- In families with children, the coach helps develop parenting plans and co-parenting strategies to support the transition to two households
- The Coach works with the team to address roadblocks to resolution
The Role of Child Specialists
Sometimes a Child Specialist is part of the Collaborative Divorce team. A Child Specialist is a licensed mental health professional with specialized training in child development, family systems, Collaborative Divorce, interdisciplinary teams, and understanding based negotiations. The Child Specialist meets with the children and provides information to both parents that may be of assistance in developing their parenting arrangements. The Child Specialist functions as a neutral on the team to bring the voice of the children into the process.
A Collaborative Child Specialist has three primary responsibilities:
- To provide the children with an opportunity to voice their concerns
- To provide parents with information and guidance to help their children throughout the process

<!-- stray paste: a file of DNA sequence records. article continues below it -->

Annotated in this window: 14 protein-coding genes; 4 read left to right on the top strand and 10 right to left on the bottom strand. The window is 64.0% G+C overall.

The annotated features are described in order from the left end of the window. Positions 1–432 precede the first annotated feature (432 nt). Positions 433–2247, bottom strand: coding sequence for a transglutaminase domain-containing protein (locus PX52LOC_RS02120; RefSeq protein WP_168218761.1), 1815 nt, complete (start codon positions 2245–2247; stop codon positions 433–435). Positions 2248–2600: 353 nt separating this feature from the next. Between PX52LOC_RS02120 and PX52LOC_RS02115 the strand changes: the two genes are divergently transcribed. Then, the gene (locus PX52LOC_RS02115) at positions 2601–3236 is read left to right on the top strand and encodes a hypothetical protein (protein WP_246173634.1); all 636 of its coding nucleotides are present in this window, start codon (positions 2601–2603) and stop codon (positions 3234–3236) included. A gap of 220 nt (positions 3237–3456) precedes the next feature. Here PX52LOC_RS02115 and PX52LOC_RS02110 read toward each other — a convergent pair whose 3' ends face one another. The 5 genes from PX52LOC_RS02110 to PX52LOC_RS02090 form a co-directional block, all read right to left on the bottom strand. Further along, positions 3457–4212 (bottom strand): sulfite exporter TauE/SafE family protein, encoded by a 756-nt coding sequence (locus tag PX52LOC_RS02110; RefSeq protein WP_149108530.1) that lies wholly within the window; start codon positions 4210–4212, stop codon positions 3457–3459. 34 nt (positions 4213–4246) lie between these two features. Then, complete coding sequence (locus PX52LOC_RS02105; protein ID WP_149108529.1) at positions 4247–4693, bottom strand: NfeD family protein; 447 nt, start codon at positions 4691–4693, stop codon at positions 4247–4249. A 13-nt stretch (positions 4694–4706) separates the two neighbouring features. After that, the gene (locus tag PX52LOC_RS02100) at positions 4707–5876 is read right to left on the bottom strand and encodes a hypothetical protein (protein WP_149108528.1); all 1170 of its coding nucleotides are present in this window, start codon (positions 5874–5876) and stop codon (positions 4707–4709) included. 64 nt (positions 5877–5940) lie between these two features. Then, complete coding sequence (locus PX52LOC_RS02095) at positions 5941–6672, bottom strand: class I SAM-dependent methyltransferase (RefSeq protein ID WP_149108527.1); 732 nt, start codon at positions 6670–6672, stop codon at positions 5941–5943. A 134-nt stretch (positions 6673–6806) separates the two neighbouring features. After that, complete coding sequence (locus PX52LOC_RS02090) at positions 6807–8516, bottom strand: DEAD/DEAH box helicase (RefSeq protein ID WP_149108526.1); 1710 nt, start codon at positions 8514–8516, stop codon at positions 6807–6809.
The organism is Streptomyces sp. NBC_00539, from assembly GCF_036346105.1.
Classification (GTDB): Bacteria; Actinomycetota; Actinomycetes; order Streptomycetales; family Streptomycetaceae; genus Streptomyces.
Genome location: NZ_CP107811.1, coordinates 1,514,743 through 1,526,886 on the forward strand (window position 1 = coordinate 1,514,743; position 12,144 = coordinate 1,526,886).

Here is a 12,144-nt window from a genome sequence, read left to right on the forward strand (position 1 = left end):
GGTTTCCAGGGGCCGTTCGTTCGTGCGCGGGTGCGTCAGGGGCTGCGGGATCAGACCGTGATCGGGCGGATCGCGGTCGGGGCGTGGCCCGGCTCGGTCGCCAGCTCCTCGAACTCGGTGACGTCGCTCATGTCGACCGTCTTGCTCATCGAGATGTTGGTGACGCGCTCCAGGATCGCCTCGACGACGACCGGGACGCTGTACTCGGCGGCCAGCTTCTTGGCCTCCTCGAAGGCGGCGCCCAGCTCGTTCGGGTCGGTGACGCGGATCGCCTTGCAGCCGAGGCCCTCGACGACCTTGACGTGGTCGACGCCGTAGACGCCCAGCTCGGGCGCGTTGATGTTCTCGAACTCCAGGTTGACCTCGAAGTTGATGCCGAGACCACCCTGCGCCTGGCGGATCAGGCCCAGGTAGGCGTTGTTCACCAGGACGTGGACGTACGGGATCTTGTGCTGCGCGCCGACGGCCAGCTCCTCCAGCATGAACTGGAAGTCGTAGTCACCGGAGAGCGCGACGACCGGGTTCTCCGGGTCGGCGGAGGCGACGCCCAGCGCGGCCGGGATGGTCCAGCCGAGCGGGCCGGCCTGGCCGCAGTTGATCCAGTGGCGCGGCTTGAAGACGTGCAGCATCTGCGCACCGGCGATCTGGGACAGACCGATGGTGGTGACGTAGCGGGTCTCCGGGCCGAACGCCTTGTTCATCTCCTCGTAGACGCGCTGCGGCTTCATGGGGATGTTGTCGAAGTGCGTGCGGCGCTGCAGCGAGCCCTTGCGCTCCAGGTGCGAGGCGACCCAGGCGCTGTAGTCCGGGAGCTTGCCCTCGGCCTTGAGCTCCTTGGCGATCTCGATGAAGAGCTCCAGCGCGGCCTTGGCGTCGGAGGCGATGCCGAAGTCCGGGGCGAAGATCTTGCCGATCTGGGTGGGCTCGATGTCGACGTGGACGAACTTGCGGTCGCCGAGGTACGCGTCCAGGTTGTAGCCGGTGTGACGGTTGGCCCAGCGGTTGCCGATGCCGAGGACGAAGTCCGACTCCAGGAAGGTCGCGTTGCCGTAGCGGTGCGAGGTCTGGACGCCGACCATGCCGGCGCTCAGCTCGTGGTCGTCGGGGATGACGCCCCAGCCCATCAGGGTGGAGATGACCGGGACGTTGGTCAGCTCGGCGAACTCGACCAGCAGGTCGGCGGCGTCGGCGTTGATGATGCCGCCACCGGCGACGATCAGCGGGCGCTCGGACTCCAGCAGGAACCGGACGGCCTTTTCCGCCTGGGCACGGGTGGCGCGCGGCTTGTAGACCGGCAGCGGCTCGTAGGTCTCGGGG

- To provide information to the Collaborative Divorce team that will help develop an effective co-parenting plan that prioritizes the needs of the children
The Child Specialist helps you:
- Understand what your children are going through
- Share your thoughts and feelings about your children
- Gain a greater understanding about how divorce effects children
The Child Specialist helps your children:
- Express their feelings, thoughts and concerns about what’s happening
- Feel safe and supported in examining their own reactions to their parents’ divorce
- Speak openly about their relationships with both parents without feeling conflicting loyalties